Thursday, March 16, 2017

UNIT 1: ɯ̀r “Spring” Lesson 3: “Quska”


Aims: By the end of the lesson, students should be able to talk about Ket household items using locative postpositions and expressions for “to (not) be there”

Story: You have just made friends with a family of Ket people living on the shores of the Yenisei river.  You met them while they were setting up their spring encampment.  Now that their birchbark teepee is set up, they invite you in.  Inside the air is smoky and warm.  You can distinguish a few important items belonging to the family, not least among them the family’s guardian spirit dolls.

U:: əkŋna qu's qà aqtas!
Kətdum: E’.  Quska usam.
U:: Quska akus
usaŋ?
Kətdum: Quska etna
hojaŋ usaŋ.
U:: Kire hojaŋ akus?
Kətdum: Kire lә:q haj sujad.  Ture Dahani
ŋda qa’d, haj kire ap usans.
U:: Tune akus?
Kətdum
: Tune ətna allel haj daŋgols.  Uk quska allel tam daŋgols usaŋ?
U:: Ap quska allel tam daŋgols bənsaŋ.

Grammar
1.      Locative: Ket locative suffix is produced by adding the suffix -ka to a noun, regardless of gender or number.  Therefore, we can make constructions like quska “in the tent” or hɯssejka “in the forest”.
2.      Stating the presence of nouns: Ket uses the phrase-final usaŋ and bənsaŋ to state presence or lack of a noun.  Thus, we can produce sentences like Quska tɯ'n usaŋ/bənsaŋ “In the tent there is/is not a kettle.”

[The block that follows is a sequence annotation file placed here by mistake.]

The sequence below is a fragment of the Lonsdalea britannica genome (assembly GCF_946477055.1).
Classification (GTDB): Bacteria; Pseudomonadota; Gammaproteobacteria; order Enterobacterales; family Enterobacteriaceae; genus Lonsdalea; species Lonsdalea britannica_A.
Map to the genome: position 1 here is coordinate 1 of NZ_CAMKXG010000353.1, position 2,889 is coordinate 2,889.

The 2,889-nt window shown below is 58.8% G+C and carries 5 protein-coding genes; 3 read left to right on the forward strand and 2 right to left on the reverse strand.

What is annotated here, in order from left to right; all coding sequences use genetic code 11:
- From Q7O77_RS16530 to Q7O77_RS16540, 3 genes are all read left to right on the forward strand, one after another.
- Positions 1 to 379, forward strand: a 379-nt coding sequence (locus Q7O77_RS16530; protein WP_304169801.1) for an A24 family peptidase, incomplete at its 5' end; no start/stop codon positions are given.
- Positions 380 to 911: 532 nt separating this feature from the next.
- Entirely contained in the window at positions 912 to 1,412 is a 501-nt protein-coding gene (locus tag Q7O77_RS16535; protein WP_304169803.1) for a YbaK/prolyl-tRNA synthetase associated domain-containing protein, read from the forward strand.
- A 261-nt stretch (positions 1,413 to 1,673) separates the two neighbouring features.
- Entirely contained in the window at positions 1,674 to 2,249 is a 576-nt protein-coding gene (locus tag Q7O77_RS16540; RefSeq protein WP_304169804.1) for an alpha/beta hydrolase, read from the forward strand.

3.      We ask and answer “where” questions by putting “where?” and “here/there” after the noun.  So, I can say “Ap təgol biseŋ?  Uk təgol kiseŋ/qaséŋ” “Where is my tall birchbark container?  Your tall birchbark container is here/over there”

Vocabulary
Household Items
Allel
Female guardian spirit doll
Daŋgols
Male guardian spirit doll (less common)
Hojaŋ
Things
Lә:q
Furs, Pelts
Sujad
Clothing
Oŋnes
Bed (made of skins)
Usans
Blanket (literally “warming one”)
Təjol
Tall Birchbark Container
ɯgedj
Wide Birchbark Container
Kojel
Pan
Tɯ’n
Kettle
Sɯ’k
Kneading Trough
Bo’q
Fire
U:l
Water
Adjectives
U:s
Warm
A:ŋ
Hot
Ta’j
Cold
Other
Tam
or
                                 
Exercises:
Translate:
1.      Uk kəla biseŋ?  Bu se:ska. ___________________________________

2.      Buŋna kə'd biseŋ?  Bu:ŋ hɯssejqa. _______________________________________

3.      Quska allel bənsaŋ. ____________________________________

4.      Qare u:l usam. __________________________________________

5.      Tɯnka a:ŋ u:l usaŋ. __________________________________________

6.      Qu’s hɯssejka? Bə:n, qu’s se:ska. _______________________________________

7.      Qare uk sɯ’k? Bə:n, qane ap amda sɯ’k.______________________________________________________

8.      Kire usans u:sam. ________________________________

Answer.

9.      Kətdum haj Dahaniŋda quska akus usaŋ? _____________________________________________


10.   Quska tajam tam usam? _________________________________________

Sunday, January 22, 2017

UNIT 1: ɯ̀r "Spring" Lesson 2: Utis De'ŋ


UNIT 1: ɯ̀r “Spring”
Lesson 2: “Ap Utis De’ŋ”
Aim: By the end of the lesson students should be able to produce interrogative bitse/besa/bilaŋsaŋ with demonstrative and possessive pronouns to ask about and introduce family members.
Story: After introducing himself, your new friend Dahaniŋ introduces the different members of his family.  He has a wife, a daughter, a baby son, and a dog.